His neighbors said he told them about a family member who owned a flower shop in North Idaho.
But in the end, police believe Robert P. Sullivan stole flowers from gravesites last weekend, then sold them for a fraction of their price outside his North Stevens Street home.
Police are recommending prosecutors charge him with second-degree theft and first-degree trafficking in stolen property.
No charges have been recommended against a woman who lives with him and was spotted selling the flowers early Monday.
“I find it hard to believe that she didn’t know (the flowers were stolen), but that’s different than getting enough to arrest her,” said Officer Jennifer DeRuwe.
Sullivan, 45, was “cooperative” with the investigation and has not been arrested, police said. He’ll likely be summoned to court if prosecutors file charges. He did not return a phone call seeking comment.
Police called the thefts “very alarming to our community.” Similar thefts have been reported at other cemeteries in the area.
The investigation began Monday when employees with Catholic Cemeteries of Spokane spotted a woman selling the colorful plants — sans the American flags — and realized they matched the flowers that had gone missing from three cemeteries after Memorial Day weekend.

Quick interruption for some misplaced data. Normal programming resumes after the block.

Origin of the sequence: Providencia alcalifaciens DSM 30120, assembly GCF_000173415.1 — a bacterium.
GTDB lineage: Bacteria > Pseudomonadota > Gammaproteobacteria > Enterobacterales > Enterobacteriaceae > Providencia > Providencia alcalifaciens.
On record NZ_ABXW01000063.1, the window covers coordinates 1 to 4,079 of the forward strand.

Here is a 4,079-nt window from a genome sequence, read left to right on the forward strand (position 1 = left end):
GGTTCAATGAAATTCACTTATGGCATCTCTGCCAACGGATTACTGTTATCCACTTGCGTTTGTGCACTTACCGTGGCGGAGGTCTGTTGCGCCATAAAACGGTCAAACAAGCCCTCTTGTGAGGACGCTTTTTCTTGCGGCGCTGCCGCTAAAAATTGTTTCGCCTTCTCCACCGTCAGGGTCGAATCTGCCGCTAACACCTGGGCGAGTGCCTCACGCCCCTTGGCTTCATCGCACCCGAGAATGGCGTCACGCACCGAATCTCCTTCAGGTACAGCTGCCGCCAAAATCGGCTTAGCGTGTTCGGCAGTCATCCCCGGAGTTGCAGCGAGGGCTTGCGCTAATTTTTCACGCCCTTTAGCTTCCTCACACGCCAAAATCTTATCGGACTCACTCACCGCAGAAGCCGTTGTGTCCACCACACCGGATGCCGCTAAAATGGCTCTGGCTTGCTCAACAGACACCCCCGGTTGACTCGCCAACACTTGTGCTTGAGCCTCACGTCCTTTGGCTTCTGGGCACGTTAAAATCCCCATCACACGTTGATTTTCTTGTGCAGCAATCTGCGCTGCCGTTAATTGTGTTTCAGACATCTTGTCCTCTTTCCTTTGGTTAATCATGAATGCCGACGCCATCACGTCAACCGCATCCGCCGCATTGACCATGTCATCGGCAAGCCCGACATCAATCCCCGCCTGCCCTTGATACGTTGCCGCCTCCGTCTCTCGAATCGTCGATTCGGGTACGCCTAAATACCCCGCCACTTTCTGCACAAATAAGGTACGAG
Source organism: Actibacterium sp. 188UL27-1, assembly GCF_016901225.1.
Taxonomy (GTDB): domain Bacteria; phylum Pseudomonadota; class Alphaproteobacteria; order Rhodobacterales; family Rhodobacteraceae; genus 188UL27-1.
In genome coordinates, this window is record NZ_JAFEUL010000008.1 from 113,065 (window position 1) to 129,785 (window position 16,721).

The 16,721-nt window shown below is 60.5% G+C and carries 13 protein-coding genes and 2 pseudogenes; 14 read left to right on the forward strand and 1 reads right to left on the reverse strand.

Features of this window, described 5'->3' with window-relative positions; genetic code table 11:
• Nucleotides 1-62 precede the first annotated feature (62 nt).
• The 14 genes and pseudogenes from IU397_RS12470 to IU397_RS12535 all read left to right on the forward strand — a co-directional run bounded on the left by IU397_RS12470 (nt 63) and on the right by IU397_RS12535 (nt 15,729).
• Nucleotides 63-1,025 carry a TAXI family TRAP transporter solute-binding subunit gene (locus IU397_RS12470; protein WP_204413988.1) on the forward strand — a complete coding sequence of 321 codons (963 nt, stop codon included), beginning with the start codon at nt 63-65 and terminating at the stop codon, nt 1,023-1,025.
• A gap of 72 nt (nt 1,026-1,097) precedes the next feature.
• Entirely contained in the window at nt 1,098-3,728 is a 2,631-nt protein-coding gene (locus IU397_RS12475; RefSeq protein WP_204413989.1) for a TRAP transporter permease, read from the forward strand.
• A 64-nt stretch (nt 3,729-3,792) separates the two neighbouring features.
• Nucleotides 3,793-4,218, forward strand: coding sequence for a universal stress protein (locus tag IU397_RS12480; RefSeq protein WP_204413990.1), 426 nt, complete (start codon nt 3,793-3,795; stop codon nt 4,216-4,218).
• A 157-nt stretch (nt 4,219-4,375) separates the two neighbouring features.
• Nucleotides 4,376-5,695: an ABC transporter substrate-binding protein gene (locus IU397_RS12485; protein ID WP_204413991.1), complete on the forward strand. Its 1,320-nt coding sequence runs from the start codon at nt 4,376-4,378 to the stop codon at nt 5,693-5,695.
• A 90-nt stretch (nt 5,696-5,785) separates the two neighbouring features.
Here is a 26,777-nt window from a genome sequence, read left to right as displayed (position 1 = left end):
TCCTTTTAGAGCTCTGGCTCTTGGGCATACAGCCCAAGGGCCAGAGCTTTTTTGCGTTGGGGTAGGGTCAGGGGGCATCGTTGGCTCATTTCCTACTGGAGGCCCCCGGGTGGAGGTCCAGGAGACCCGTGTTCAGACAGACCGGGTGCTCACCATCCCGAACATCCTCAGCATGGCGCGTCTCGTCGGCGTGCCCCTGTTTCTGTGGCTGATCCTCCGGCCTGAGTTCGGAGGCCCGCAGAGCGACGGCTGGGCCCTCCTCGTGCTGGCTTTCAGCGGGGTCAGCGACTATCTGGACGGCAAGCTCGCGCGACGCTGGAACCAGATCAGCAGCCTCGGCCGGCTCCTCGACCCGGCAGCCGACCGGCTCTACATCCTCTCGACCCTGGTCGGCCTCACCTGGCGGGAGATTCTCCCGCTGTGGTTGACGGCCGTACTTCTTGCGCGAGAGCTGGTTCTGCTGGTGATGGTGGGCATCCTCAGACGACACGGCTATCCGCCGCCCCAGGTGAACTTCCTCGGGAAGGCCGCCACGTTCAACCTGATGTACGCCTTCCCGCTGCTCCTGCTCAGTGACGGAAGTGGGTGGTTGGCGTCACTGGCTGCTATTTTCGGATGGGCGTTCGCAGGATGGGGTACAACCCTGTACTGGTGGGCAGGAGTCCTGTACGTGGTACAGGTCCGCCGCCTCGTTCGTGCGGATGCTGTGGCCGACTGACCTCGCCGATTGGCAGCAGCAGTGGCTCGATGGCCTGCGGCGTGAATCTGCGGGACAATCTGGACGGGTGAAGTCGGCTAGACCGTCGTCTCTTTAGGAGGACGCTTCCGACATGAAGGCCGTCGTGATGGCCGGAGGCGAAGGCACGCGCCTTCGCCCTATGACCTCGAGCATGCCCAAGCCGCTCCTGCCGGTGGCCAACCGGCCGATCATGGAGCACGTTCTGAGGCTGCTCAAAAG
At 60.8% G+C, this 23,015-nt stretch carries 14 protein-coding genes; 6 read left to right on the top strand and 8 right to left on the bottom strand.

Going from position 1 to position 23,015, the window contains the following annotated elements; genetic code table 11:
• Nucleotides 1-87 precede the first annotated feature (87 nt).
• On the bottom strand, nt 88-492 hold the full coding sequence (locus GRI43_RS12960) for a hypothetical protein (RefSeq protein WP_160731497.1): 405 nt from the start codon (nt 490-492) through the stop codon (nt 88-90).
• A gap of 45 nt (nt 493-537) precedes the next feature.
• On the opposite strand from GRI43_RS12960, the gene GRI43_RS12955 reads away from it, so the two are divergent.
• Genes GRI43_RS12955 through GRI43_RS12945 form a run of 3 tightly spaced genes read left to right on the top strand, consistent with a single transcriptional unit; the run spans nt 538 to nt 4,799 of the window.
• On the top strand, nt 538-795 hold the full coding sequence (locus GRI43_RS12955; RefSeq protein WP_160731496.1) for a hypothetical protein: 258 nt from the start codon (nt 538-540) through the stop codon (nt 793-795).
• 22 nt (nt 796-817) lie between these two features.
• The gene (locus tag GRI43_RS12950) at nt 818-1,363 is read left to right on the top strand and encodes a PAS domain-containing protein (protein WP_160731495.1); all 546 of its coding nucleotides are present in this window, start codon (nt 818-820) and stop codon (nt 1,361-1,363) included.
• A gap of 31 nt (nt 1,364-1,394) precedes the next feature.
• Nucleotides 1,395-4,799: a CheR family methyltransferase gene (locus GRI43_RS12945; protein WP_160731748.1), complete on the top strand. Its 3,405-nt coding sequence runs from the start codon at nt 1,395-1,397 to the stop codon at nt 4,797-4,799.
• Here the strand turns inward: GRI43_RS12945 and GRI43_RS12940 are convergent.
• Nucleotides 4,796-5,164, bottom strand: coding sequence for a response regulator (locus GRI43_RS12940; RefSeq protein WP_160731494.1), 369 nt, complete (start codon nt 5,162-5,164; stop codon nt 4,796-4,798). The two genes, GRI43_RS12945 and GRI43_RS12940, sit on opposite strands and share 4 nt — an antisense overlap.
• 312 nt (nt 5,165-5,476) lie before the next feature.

Police confirmed the flowers were the same sold at the cemeteries for $25 to honor loved ones on Memorial Day.
Employees recovered 61 stolen planters from outside the Stevens Street home Monday. Employees placed 758 planters on gravesites May 28.
Some buyers had already picked up the planters, so it’s impossible to know how many may have been stolen, but police estimated Sullivan’s haul at 150 plants — or $3,750.
Sullivan is believed to have stolen the flowers between June 4 and June 6.
A cemetery employee watched as 22 were sold within an hour early Monday. Neighbors had the planters lining their porches, and dozens of people inquired about how to return the stolen flowers after news of the thefts broke Monday.
Catholic Cemeteries asks anyone who purchased a stolen planter to return it to the Holy Cross Cemetery, 7200 N. Wall St.
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